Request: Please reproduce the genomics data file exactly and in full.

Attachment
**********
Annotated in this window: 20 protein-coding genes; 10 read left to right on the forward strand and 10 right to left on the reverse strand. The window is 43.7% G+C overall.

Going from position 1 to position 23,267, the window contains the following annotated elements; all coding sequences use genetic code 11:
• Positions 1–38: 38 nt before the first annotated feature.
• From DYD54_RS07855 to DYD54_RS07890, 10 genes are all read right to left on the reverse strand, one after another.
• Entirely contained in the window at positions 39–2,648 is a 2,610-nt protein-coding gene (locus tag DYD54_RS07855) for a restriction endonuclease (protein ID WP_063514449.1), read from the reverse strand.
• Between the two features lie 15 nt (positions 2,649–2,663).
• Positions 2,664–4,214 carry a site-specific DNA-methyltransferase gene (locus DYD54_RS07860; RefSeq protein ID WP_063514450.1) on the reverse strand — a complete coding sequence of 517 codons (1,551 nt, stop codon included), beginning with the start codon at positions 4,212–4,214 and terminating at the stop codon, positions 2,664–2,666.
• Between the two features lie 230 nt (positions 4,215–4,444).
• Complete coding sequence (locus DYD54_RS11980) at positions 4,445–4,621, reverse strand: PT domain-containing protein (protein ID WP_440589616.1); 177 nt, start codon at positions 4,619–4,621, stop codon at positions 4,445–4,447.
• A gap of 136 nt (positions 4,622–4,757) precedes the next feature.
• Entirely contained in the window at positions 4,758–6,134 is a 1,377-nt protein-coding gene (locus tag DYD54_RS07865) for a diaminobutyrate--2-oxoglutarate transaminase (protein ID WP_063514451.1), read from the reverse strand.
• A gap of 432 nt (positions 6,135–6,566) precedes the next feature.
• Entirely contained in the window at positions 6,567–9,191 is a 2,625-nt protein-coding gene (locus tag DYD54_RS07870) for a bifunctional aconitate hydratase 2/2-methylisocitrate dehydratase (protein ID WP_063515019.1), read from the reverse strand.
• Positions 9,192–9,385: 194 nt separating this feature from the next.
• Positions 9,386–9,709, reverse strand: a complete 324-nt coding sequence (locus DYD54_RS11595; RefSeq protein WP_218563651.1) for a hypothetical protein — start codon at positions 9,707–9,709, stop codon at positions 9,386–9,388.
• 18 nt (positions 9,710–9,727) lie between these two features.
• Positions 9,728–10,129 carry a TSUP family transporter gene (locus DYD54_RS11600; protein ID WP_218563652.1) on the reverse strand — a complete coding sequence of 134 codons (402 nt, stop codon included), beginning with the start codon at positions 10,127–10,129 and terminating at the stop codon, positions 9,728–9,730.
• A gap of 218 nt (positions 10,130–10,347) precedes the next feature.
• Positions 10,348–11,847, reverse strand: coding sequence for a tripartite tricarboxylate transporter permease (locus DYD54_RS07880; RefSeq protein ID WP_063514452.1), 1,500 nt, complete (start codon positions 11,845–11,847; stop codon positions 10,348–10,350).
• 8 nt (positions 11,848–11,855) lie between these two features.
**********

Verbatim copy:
Annotated in this window: 20 protein-coding genes; 10 read left to right on the forward strand and 10 right to left on the reverse strand. The window is 43.7% G+C overall.

Going from position 1 to position 23,267, the window contains the following annotated elements; all coding sequences use genetic code 11:
• Positions 1–38: 38 nt before the first annotated feature.
• From DYD54_RS07855 to DYD54_RS07890, 10 genes are all read right to left on the reverse strand, one after another.
• Entirely contained in the window at positions 39–2,648 is a 2,610-nt protein-coding gene (locus tag DYD54_RS07855) for a restriction endonuclease (protein ID WP_063514449.1), read from the reverse strand.
• Between the two features lie 15 nt (positions 2,649–2,663).
• Positions 2,664–4,214 carry a site-specific DNA-methyltransferase gene (locus DYD54_RS07860; RefSeq protein ID WP_063514450.1) on the reverse strand — a complete coding sequence of 517 codons (1,551 nt, stop codon included), beginning with the start codon at positions 4,212–4,214 and terminating at the stop codon, positions 2,664–2,666.
• Between the two features lie 230 nt (positions 4,215–4,444).
• Complete coding sequence (locus DYD54_RS11980) at positions 4,445–4,621, reverse strand: PT domain-containing protein (protein ID WP_440589616.1); 177 nt, start codon at positions 4,619–4,621, stop codon at positions 4,445–4,447.
• A gap of 136 nt (positions 4,622–4,757) precedes the next feature.
• Entirely contained in the window at positions 4,758–6,134 is a 1,377-nt protein-coding gene (locus tag DYD54_RS07865) for a diaminobutyrate--2-oxoglutarate transaminase (protein ID WP_063514451.1), read from the reverse strand.
• A gap of 432 nt (positions 6,135–6,566) precedes the next feature.
• Entirely contained in the window at positions 6,567–9,191 is a 2,625-nt protein-coding gene (locus tag DYD54_RS07870) for a bifunctional aconitate hydratase 2/2-methylisocitrate dehydratase (protein ID WP_063515019.1), read from the reverse strand.
• Positions 9,192–9,385: 194 nt separating this feature from the next.
• Positions 9,386–9,709, reverse strand: a complete 324-nt coding sequence (locus DYD54_RS11595; RefSeq protein WP_218563651.1) for a hypothetical protein — start codon at positions 9,707–9,709, stop codon at positions 9,386–9,388.
• 18 nt (positions 9,710–9,727) lie between these two features.
• Positions 9,728–10,129 carry a TSUP family transporter gene (locus DYD54_RS11600; protein ID WP_218563652.1) on the reverse strand — a complete coding sequence of 134 codons (402 nt, stop codon included), beginning with the start codon at positions 10,127–10,129 and terminating at the stop codon, positions 9,728–9,730.
• A gap of 218 nt (positions 10,130–10,347) precedes the next feature.
• Positions 10,348–11,847, reverse strand: coding sequence for a tripartite tricarboxylate transporter permease (locus DYD54_RS07880; RefSeq protein ID WP_063514452.1), 1,500 nt, complete (start codon positions 11,845–11,847; stop codon positions 10,348–10,350).
• 8 nt (positions 11,848–11,855) lie between these two features.